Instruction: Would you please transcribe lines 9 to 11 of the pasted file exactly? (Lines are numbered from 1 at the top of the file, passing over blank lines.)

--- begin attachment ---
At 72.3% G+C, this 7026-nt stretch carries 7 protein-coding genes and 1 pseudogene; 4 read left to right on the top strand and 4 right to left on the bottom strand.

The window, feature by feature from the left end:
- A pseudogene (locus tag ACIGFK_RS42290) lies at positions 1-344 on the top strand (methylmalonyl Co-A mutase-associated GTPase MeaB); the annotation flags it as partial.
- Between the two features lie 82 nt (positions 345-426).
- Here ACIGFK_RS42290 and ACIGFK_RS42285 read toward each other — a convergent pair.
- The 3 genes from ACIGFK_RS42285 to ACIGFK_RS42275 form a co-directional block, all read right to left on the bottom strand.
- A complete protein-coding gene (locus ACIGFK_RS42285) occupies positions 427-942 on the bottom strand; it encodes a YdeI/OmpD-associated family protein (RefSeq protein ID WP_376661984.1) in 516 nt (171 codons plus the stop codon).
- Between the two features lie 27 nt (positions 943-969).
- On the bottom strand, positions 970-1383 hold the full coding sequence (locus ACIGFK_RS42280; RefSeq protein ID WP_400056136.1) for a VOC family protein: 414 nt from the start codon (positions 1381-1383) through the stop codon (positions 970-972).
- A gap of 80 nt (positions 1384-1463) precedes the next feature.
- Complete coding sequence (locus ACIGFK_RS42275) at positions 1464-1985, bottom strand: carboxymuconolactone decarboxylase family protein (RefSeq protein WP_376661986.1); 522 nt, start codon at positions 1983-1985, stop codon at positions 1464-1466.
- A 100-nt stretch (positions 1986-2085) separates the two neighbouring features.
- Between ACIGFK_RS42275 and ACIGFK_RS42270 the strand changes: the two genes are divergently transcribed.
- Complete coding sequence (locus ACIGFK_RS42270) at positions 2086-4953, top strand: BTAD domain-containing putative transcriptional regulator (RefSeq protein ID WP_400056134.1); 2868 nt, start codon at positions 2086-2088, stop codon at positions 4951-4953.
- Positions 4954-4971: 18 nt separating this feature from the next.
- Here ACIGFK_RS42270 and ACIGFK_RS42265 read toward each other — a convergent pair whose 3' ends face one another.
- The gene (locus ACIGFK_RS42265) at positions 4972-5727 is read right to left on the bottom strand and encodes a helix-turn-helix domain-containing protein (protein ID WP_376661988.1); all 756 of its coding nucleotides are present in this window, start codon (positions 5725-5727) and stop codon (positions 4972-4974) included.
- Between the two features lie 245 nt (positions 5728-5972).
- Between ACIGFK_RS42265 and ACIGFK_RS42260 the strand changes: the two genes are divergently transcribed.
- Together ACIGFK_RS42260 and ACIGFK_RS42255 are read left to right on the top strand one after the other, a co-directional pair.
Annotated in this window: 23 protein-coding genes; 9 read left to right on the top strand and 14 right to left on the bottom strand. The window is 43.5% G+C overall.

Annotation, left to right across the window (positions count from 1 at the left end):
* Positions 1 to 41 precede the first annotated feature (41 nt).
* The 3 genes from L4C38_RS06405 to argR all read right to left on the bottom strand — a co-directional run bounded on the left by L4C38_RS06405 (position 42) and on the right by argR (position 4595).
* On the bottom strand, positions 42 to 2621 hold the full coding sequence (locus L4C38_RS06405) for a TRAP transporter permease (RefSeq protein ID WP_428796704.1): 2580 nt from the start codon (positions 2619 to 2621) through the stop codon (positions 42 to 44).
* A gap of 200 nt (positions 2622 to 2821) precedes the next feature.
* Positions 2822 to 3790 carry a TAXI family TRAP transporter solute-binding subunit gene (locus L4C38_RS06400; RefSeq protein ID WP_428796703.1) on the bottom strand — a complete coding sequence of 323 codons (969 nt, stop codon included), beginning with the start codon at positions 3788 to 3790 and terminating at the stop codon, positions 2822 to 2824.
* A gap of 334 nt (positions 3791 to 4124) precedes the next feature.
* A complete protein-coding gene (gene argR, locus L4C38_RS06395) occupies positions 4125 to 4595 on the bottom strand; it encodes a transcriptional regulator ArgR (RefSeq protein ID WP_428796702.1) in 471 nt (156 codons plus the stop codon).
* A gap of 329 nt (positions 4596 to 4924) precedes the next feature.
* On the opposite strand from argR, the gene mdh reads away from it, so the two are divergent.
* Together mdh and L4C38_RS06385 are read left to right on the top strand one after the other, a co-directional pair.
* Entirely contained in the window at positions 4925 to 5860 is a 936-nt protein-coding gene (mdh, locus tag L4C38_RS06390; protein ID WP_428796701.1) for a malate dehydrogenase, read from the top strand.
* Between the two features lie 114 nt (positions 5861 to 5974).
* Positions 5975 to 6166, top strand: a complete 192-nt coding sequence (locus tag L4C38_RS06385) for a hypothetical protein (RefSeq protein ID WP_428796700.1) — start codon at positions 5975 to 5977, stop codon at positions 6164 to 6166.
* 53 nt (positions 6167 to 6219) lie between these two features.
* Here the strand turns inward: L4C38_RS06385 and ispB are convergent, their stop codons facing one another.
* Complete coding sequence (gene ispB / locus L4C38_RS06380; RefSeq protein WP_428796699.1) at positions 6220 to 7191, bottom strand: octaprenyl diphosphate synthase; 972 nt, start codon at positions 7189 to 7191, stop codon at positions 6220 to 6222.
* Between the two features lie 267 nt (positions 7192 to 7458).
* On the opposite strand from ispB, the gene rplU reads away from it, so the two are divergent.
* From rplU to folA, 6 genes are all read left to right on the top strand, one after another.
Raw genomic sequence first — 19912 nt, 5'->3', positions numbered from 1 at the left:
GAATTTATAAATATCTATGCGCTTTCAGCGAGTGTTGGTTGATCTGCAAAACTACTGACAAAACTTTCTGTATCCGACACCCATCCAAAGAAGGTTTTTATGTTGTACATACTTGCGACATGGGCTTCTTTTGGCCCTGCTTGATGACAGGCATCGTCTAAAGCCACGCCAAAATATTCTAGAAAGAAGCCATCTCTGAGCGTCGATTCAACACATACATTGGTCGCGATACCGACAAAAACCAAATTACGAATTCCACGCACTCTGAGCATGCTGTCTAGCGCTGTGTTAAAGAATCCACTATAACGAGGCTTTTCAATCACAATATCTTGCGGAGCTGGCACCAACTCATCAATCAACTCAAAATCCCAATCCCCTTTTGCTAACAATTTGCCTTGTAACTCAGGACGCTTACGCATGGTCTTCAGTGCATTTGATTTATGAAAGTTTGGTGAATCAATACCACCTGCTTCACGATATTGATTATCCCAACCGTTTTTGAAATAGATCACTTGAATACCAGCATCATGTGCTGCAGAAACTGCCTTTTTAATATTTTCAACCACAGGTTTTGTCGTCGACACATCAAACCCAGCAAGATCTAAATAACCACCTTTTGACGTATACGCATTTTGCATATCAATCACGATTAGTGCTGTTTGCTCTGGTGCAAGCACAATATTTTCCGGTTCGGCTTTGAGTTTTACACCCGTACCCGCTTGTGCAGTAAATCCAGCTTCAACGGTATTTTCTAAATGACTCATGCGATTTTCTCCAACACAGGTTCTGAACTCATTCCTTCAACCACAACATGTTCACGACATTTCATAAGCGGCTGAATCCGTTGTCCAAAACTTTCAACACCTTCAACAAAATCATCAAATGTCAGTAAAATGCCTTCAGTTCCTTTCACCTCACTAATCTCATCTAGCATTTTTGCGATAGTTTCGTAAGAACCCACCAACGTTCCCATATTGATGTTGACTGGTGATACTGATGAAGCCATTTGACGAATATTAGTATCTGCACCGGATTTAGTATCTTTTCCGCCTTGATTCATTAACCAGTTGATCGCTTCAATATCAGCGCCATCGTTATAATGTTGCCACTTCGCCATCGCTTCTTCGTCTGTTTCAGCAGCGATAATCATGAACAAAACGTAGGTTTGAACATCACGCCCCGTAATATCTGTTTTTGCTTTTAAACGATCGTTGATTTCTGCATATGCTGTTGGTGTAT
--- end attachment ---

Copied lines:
- On the bottom strand, positions 970-1383 hold the full coding sequence (locus ACIGFK_RS42280; RefSeq protein ID WP_400056136.1) for a VOC family protein: 414 nt from the start codon (positions 1381-1383) through the stop codon (positions 970-972).
- A gap of 80 nt (positions 1384-1463) precedes the next feature.
- Complete coding sequence (locus ACIGFK_RS42275) at positions 1464-1985, bottom strand: carboxymuconolactone decarboxylase family protein (RefSeq protein WP_376661986.1); 522 nt, start codon at positions 1983-1985, stop codon at positions 1464-1466.